'Sound economic management' – not by any stretch of the imagination.

                • Shadrach

                  "maybe you should toddle off to the US with the rest of the far-right crazies."

                  Why? I'm not the one complaining about how NZ is being run.

                  "NZ's growth hasn't cracked 3% since we started down the fucking stupid Rogergnomics path. "

                  "GDP Annual Growth Rate in New Zealand averaged 2.62 percent from 1988 until 2018, reaching an all time high of 7.30 percent in the third quarter of 1993 and a record low of -2.30 percent in the first quarter of 2009. "


                  Meanwhile, what's the current growth rate in Venezuela?

                  • Stuart Munro.

                    Nobody except you is talking about Venezuela, you braindead turd.

                    My people have been here for six generations and you're trying to kick me out in defense of your failed economic policies? How dare you! This is a democracy and by golly I will have my say in it – especially when corruption and incompetence endanger it.

                    Corruption and incompetence that you, to your undying shame, endorse.

                    • Shadrach

                      Oh boo hoo. You're the one whinging about how bad things are. If you don't like it here, bugger off.

                    • Stuart Munro.

                      I'm not about to be forced out of my country by a sleazy corrupt piece of shit like you, and, insofar as we are talkingt about epic governmental nonperformance, you might reflect on the fact that only the very worst of governments rely on pushing the citizens they are paid to represent out.

                      The UN, a body you no doubt abominate, being a sympathiser with oppressions and corruptions of every description, supports the rights of citizens to live in their own countries unmolested, and to participate in the political processes thereof.

                      We have long established that you have no principles whatsoever, and would cheerfully live under the barbaric despotism of the Orange Orangutan – and you're perfectly entitled to do so, and wallow in the slough of corruption he embodies, if, as it seems, that’s what pushes your buttons.

                      But what you're not entitled to do is to try to silence my critique of government incompetence – I have an absolute right to reproach my representatives for failing to protect my interests and those of my colleagues and fellow citizens – and I will continue to do so.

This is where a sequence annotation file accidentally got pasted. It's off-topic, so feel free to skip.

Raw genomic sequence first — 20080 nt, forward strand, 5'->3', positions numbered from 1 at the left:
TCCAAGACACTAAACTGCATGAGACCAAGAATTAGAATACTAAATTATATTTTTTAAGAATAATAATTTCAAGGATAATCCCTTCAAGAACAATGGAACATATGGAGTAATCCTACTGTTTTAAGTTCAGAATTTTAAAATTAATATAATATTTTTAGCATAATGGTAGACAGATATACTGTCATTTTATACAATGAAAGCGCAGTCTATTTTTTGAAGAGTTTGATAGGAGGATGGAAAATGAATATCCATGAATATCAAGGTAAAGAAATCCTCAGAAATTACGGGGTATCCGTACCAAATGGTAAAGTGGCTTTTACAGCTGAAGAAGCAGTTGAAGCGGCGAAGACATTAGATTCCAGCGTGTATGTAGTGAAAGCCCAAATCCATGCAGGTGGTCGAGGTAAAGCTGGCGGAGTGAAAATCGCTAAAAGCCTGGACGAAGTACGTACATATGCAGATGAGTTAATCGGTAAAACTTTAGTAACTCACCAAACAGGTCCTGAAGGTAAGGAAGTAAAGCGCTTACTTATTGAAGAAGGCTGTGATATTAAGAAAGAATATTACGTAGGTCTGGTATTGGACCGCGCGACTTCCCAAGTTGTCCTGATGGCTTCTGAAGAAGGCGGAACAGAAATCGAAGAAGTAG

• vto

                shadrach "The NZ economy has been well served by the policies of the past 35 years. If you don't like the way things are, try Venezuela."

                Forget things like "try venezuela" or zimbabwe or russia or north korea – those are just silly cries that are meaningless in the context of this mini-thread.

                But please do explain how our economy has been well served by the last 35 years, relative to our relative global position in the decades before, and, within NZ, relative to our lives and financial wellbeing in the decades before.

                I only see a deterioration in both those areanas (and there aint no other arenas on this planet). Our workers aren't improved. Our wages and salaries arent improved. Our capital ownership isn't improved. Our home ownership rates aren't improved. Our standard of living isn't improved. Many people put off going to the doctor because of cost, which is a true sign of poverty – didn't exist before.

                • Shadrach

                  Our lives and financial wellbeing are considerably better today than 40 years ago. We have access to a far wider range of goods and services at more reasonable comparative prices. We are part of a global society where we can trade, buy foreign currency and sell our labour virtually without limitation or restriction. We employ more people today than at any time in the country's history, and at higher remuneration levels. We enjoy a health system that is world class, with access to life changing medications and procedures that were unthinkable 40 years ago. I could go on, but it seems tome that people like you who want to wallow in the misery of your own imagination won't ever appreciate how good life in NZ is.

                  • Stuart Munro.

                    Declining real incomes and rising living costs are denying most New Zealanders the elements of a quality of life that was generally available. Simple things – a home, a stable job, a government unriddled by corruption and leaders that are not an international disgrace, honestly creating a future desirable to us rather than looting public properties to enrich themselves. Life in NZ is absolute shit nowadays – and it you and your fellow crooks who have made it so.

                    • Shadrach

                      Most NZ'er have a stable job and a home. Successive governments in NZ have been unriddled by corruption, and I can't remember a NZ PM who was not internationally well regarded.

                      If life here is so bad, find somewhere better.

                    • Stuart Munro.